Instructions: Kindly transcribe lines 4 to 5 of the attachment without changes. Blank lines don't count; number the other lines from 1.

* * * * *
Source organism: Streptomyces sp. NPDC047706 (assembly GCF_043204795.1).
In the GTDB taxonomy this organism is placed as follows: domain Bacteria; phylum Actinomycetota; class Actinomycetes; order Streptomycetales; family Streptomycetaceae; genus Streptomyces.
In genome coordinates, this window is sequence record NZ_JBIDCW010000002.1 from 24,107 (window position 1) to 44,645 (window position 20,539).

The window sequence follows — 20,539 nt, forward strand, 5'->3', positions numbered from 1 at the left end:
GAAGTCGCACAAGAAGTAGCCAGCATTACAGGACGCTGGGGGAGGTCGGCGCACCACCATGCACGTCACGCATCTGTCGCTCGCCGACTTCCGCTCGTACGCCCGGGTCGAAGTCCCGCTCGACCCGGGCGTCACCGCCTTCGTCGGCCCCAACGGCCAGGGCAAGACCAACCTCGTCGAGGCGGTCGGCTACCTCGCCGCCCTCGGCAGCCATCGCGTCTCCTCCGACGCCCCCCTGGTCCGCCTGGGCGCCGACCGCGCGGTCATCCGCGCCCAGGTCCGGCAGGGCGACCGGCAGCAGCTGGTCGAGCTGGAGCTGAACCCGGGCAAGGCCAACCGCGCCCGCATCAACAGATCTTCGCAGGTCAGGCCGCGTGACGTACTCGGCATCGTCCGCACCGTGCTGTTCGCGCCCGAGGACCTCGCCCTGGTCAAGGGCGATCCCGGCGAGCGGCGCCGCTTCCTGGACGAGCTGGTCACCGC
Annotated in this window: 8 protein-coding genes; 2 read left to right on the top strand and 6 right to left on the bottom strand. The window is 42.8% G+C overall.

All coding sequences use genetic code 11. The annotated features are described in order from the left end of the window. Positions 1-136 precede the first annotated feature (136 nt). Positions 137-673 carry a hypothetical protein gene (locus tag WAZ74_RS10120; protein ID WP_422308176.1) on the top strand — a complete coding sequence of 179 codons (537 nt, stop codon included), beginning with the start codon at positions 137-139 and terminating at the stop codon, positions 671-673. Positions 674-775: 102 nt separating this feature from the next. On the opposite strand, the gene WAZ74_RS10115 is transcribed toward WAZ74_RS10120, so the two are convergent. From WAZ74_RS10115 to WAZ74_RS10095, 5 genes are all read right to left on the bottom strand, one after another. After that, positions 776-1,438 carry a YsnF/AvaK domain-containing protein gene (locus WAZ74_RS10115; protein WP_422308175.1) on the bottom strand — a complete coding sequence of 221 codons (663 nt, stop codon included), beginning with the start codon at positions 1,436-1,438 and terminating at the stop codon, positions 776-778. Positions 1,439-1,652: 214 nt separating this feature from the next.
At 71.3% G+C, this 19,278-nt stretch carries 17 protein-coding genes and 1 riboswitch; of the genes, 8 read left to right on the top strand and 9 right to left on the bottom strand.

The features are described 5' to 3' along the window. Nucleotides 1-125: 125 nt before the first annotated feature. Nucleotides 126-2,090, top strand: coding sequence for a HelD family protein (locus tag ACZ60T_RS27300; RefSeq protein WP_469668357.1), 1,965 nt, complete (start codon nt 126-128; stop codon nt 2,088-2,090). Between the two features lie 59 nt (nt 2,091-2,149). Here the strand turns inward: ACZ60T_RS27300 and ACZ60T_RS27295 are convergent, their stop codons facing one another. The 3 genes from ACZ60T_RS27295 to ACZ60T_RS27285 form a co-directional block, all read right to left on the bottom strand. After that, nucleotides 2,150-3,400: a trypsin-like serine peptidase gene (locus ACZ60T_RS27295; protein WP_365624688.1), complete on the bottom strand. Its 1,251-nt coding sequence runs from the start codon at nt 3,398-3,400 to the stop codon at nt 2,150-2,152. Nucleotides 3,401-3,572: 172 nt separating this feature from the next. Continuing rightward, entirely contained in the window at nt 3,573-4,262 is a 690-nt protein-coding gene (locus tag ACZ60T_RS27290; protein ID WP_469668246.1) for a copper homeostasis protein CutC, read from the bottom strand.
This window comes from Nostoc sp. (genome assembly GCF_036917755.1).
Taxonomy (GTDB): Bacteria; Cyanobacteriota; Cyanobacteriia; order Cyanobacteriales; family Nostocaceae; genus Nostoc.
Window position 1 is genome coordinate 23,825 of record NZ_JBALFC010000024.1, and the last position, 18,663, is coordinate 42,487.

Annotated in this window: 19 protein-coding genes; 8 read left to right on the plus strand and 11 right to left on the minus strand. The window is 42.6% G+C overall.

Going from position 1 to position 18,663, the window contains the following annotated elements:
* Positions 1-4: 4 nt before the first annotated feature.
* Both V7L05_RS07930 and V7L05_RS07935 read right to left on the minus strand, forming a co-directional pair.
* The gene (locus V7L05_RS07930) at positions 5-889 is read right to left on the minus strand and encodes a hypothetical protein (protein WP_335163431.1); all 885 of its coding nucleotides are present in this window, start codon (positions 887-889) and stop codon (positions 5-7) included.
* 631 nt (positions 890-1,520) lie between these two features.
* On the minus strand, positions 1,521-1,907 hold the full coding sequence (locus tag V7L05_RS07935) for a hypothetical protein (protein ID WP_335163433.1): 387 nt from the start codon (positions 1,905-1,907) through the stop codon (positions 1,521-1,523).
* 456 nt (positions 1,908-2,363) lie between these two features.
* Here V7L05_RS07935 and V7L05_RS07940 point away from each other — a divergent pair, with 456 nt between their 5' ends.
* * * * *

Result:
The window sequence follows — 20,539 nt, forward strand, 5'->3', positions numbered from 1 at the left end:
GAAGTCGCACAAGAAGTAGCCAGCATTACAGGACGCTGGGGGAGGTCGGCGCACCACCATGCACGTCACGCATCTGTCGCTCGCCGACTTCCGCTCGTACGCCCGGGTCGAAGTCCCGCTCGACCCGGGCGTCACCGCCTTCGTCGGCCCCAACGGCCAGGGCAAGACCAACCTCGTCGAGGCGGTCGGCTACCTCGCCGCCCTCGGCAGCCATCGCGTCTCCTCCGACGCCCCCCTGGTCCGCCTGGGCGCCGACCGCGCGGTCATCCGCGCCCAGGTCCGGCAGGGCGACCGGCAGCAGCTGGTCGAGCTGGAGCTGAACCCGGGCAAGGCCAACCGCGCCCGCATCAACAGATCTTCGCAGGTCAGGCCGCGTGACGTACTCGGCATCGTCCGCACCGTGCTGTTCGCGCCCGAGGACCTCGCCCTGGTCAAGGGCGATCCCGGCGAGCGGCGCCGCTTCCTGGACGAGCTGGTCACCGC